Kaufman K.L.,University of Sydney | Kaufman K.L.,Brain and Mind Center | Jenkins Y.,University of Sydney | Alomari M.,University of Sydney | And 7 more authors.
Oncotarget | Year: 2015

Clinical trials of heat shock protein 90 (Hsp90) inhibitors have been limited by high toxicity. We previously showed that the Hsp90 inhibitor, SNX-7081, synergizes with and restores sensitivity to fludarabine nucleoside (2-FaraA) in human chronic lymphocytic leukemia (CLL) cells with lesions in the p53 pathway (Best OG, et al., Leukemia Lymphoma 53:1367-75, 2012). Here, we used label-free quantitative shotgun proteomics and comprehensive bioinformatic analysis to determine the mechanism of this synergy. We propose that 2-FaraA-induced DNA damage is compounded by SNX- 7081-mediated inhibition of DNA repair, resulting in enhanced induction of apoptosis. DNA damage responses are impaired in part due to reductions in checkpoint regulators BRCA1 and cyclin D1, and cell death is triggered following reductions of MYC and nucleolin and an accumulation of apoptosis-inducing NFkB2 p100 subunit. Loss of nucleolin can activate Fas-mediated apoptosis, leading to the increase of pro-apoptotic proteins (BID, fas-associated factor-2) and subsequent apoptosis of p53-negative, 2-FaraA refractory CLL cells. A significant induction of DNA damage, indicated by increases in DNA damage marker gH2AX, was observed following the dual drug treatment of additional cell lines, indicating that a similar mechanism may operate in other p53-mutated human B-lymphoid cancers. These results provide valuable insight into the synergistic mechanism between SNX-7081 and 2-FaraA that may provide an alternative treatment for CLL patients with p53 mutations, for whom therapeutic options are currently limited. Moreover, this drug combination reduces the effective dose of the Hsp90 inhibitor and may therefore alleviate any toxicity encountered.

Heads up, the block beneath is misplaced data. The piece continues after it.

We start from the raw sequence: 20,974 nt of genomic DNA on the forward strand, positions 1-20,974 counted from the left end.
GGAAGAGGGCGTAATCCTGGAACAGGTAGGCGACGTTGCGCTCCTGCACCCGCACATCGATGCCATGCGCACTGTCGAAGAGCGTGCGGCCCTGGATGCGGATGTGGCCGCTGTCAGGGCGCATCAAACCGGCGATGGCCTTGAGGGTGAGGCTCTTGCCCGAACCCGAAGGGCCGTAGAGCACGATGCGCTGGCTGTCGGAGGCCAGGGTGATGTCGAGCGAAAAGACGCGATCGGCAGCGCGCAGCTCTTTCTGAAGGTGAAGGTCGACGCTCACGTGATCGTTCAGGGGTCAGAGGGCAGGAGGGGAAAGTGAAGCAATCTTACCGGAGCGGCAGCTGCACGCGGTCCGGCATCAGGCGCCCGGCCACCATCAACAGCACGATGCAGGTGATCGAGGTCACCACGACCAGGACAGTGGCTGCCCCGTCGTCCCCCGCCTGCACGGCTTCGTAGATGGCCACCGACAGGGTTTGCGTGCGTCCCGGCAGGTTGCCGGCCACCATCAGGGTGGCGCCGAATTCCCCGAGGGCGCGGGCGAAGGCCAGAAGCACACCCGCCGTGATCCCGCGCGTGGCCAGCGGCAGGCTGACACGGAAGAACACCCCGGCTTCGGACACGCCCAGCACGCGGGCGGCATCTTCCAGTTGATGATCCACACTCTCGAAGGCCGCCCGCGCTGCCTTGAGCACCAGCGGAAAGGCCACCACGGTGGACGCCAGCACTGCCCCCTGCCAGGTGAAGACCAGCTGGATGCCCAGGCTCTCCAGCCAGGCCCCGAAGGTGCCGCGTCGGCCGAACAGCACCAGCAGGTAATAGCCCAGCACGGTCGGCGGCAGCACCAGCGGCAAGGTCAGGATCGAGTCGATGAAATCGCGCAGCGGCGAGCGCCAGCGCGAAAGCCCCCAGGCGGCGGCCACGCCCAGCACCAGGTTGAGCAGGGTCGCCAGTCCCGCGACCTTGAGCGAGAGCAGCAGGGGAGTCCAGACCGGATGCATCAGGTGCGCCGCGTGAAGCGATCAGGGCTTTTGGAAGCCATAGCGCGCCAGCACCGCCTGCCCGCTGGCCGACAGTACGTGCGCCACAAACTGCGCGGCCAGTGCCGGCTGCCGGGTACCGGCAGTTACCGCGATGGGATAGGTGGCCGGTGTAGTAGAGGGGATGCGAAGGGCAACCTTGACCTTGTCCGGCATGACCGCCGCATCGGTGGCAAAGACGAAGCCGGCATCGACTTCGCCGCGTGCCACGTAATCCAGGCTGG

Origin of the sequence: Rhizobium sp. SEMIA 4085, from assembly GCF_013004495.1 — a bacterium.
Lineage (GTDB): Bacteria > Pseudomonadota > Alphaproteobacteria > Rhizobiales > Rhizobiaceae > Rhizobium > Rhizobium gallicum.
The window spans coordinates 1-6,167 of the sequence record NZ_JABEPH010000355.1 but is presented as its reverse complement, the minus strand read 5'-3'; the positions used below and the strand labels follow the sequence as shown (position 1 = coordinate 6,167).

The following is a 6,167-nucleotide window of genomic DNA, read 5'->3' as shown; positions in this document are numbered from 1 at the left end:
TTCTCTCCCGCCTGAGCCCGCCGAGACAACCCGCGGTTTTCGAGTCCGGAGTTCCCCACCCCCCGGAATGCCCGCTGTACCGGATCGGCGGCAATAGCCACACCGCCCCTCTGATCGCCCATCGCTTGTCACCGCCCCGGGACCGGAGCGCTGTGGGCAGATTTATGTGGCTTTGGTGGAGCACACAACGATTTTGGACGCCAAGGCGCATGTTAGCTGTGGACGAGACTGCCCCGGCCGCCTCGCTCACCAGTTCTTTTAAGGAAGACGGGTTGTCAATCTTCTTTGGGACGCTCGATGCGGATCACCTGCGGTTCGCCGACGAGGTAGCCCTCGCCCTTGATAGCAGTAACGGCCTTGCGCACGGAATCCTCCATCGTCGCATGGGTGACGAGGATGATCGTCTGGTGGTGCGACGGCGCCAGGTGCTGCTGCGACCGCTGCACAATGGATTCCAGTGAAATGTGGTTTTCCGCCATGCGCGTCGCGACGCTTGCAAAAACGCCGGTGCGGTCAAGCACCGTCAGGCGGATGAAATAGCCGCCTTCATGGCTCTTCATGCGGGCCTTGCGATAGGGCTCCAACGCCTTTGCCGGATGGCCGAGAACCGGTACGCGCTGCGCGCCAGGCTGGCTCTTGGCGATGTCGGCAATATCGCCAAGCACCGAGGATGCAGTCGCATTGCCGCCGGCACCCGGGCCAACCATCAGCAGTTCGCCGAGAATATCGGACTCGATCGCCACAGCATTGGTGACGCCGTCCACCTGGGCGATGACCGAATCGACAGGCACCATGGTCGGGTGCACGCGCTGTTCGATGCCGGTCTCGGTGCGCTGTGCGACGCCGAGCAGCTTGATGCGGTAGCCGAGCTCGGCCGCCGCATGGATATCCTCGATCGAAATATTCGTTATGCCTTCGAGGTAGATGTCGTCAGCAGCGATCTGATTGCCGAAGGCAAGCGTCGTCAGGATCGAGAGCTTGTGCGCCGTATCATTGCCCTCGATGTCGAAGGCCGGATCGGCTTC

Christopherson R.I.,University of Sydney | Mactier S.,University of Sydney | Almazi J.G.,University of Sydney | Kohnke P.L.,University of Sydney | And 2 more authors.
Nucleosides, Nucleotides and Nucleic Acids | Year: 2014